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P8 taken to the Max

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Huawei this week announced the Huawei P8max, one of the biggest smartphones currently available. It features a 6.8-inch screen, 4360 mAh battery and a 13 megapixel rear camera.

Huawei this week launched the Huawei P8max, one of the largest devices yet to be described as a smartphone. It features a 6.8-inch screen, longer battery life and a camera with light tracing for any environment.

It also inherits the ID design and light painting capabilities of the P series devices.

The 16:9 smartphone provides a better feel for consumers. Additionally, the large 4360 mAh battery features Huawei’s power saving technology and power consumption management technology that ensures outstanding battery life. With this battery, consumers can watch downloaded video for over 15 consecutive hours.

The front and rear cameras of Huawei P8max use a 5+13 mega pixel combination and the rear camera is equipped with a professional-grade Image Signal Processor (similar to the technology found in DSLR cameras) and dual-tone flash to bring out true color in night photos. Additionally, Light Painting and Director mode filming provide users with more creative instruments at their fingertips.

Bigger Screen, Bigger Battery and “Bigger” Dreams

The Huawei P8max uses a 6.8-inch high definition JDI screen that is the largest in-cell FHD screen in the world. The 16:9 screen enables the device to be slimmer, with a better feel and easier to carry. The smartphone supports landscape mode, which enables consumers to view and read on the phone, while colour enhancement technology enables a better visual experience.

The Huawei P8max has a 6.8-inch large screen and is equipped with a 4360mAh large battery – all contained in a super slim 6.8 mm body. It is there for your long-time recreational needs, enabling over 10 hours of video streaming with Huawei’s power saving management technology.

Unique Photo-Taking Functions for More Creativity

The Huawei P8max uses a combination of 5+13 mega pixel front and rear cameras. The rear camera Image Signal Processor, with a 13 mega pixel Optical Image Stabilization provides better night view photo-taking. The Huawei P8max’s optical image stablization technology reduces the aperture time 2-3 grades, which ensures brighter and clearer pictures. Additionally, the dual-tone flash effectively brings back true colour and creates vivid pictures in dark and dim lighting.

The Huawei P8max offers consumers with the best instrument for art through a light painting function and video filming function that reduces later editing. It also has face-enhancing, Selfie, Pano, and Lapse modes for photo-taking. The large screen of the Huawei P8max enables consumers to create and enjoy the freedom of creating art.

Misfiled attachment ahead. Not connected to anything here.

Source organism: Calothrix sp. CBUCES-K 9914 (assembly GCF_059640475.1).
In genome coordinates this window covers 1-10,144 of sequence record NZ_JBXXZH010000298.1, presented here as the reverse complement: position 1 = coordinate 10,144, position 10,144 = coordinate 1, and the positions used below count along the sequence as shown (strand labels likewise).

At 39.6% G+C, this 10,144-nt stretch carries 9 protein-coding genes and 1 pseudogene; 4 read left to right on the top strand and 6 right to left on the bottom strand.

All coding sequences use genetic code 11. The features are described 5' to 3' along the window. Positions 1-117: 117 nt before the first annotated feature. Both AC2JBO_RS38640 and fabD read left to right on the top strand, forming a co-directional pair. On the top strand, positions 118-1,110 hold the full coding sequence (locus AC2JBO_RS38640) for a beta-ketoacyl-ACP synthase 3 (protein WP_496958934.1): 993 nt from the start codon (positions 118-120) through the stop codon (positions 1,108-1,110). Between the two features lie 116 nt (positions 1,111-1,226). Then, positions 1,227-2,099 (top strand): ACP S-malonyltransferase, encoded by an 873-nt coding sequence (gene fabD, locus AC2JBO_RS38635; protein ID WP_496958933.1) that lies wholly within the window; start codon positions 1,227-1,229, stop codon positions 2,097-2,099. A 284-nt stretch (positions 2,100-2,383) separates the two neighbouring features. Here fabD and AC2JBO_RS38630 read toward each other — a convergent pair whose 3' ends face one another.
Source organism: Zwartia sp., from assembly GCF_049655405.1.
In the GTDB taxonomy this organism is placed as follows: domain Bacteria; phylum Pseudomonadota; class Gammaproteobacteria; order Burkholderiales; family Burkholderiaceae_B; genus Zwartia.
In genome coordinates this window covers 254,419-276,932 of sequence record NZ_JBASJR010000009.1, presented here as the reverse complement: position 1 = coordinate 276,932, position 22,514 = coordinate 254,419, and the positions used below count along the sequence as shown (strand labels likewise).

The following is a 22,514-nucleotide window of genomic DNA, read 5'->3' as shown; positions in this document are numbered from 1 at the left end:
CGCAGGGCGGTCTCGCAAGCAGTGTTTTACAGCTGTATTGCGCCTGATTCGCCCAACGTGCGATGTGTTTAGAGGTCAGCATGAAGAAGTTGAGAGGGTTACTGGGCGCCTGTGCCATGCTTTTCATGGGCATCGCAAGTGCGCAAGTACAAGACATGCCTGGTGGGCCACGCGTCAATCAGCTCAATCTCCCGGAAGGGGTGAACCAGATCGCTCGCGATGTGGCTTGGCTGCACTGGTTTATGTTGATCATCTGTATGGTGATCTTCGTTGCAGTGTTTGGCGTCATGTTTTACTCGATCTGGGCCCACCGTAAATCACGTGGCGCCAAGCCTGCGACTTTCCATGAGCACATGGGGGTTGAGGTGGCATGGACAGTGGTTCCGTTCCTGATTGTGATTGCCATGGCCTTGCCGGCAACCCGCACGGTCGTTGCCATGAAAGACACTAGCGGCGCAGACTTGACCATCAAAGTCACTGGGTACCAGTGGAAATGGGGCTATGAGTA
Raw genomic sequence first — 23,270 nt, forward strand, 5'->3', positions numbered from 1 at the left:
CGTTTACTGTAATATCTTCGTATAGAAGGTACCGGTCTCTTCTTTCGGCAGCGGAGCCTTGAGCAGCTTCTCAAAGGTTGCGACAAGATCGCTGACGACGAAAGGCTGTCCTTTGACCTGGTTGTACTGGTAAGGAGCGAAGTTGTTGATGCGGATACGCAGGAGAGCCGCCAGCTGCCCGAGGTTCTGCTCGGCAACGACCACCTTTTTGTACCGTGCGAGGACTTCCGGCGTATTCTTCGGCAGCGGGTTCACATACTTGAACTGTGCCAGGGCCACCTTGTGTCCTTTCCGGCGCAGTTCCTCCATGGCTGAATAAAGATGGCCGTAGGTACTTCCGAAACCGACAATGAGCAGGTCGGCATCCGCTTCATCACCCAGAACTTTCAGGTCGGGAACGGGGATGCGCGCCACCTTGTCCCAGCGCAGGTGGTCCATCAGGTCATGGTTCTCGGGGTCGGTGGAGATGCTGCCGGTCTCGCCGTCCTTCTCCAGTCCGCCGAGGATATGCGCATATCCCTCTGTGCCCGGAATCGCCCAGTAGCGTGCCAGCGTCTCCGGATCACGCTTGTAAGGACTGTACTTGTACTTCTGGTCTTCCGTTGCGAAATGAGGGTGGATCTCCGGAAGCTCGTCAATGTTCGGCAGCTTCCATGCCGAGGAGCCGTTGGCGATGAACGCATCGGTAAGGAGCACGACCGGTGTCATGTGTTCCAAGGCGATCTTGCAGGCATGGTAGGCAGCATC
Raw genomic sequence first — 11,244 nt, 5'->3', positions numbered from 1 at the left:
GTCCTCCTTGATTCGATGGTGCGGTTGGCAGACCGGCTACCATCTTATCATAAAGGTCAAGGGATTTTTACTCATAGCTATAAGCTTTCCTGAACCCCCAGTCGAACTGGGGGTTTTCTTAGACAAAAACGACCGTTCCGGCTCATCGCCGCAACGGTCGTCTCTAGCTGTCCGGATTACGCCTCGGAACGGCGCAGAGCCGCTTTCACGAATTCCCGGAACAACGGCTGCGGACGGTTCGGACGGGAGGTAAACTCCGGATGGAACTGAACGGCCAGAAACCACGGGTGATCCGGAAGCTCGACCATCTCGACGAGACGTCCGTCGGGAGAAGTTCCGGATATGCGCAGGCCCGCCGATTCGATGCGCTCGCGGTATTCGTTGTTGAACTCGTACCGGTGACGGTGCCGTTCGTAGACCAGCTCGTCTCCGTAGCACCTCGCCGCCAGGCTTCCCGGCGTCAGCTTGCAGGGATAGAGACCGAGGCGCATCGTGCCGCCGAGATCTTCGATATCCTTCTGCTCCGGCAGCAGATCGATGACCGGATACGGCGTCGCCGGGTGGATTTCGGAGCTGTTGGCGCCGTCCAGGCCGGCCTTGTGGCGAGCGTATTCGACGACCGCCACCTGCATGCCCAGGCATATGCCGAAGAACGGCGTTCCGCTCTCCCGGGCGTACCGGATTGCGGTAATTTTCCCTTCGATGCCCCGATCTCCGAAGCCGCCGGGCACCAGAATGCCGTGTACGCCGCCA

Unlike light painting functions on ordinary phones, the Huawei P8max provides real time preview display and hand controlled aperture of a picture. The device has an Optical Image Stabilization function on the rear camera, which enables great pictures even without a tripod, and the unique Director mode enables consumers to share what they have just filmed. The smartphone can also form a filming group with three other phones, and by switching different views, consumers can make a blockbuster without having to edit.

A New Design Esthetic

The biggest characteristic of the Huawei P8max is the non-cut back of the smartphone with a metal ratio of 94 percent. The entire body of the device is cut from an aerospace grade aluminum block.

The Huawei P8max uses an industry-leading heat dissipation solution to avoid overheating. The smartphone uses the same DX19 high thermal conductivity alloy that’s found in some luxury automobiles; the thermal conductivity coefficient is nine times higher than that of stainless steel, and 3.8 times higher than aluminum – the magnesium alloy used in most phones.

Outstanding Commercial Apps, such as Wireless Projector BlueTooth Printing

The Huawei P8max is equipped with functions such as Blue Tooth Printing, Wireless Projection, and GPS for commercial use, all of which work together to maximize productivity.  The Huawei P8max helps users more easily handle e-mails, edit documents and complete other office tasks.

The P8max also offers an optional innovative perforated leather cover with see-through dots that enables the user to view incoming calls and alerts without opening the cover, avoiding the fingerprints and smudges of traditional clear covers. The leather cover also supports standby mode, making it the perfect match for P8max.

There are two versions of the Huawei P8max; local pricing and availability for both the standard and the premium versions of the device will be confirmed in due course.

* Follow Gadget on Twitter on @GadgetZA

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Earth 2050: memory chips for kids, telepathy for adults

An astonishing set of predictions for the next 30 years includes a major challenge to the privacy of our thoughts.

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By 2050, most kids may be fitted with the latest memory boosting implants, and adults will have replaced mobile devices with direct connectivity through brain implants, powered by thought.

These are some of the more dramatic forecasts in Earth 2050, an award-winning, interactive multimedia project that accumulates predictions about social and technological developments for the upcoming 30 years. The aim is to identify global challenges for humanity and possible ways of solving these challenges. The website was launched in 2017 to mark Kaspersky Lab’s 20th birthday. It comprises a rich variety of predictions and future scenarios, covering a wide range of topics.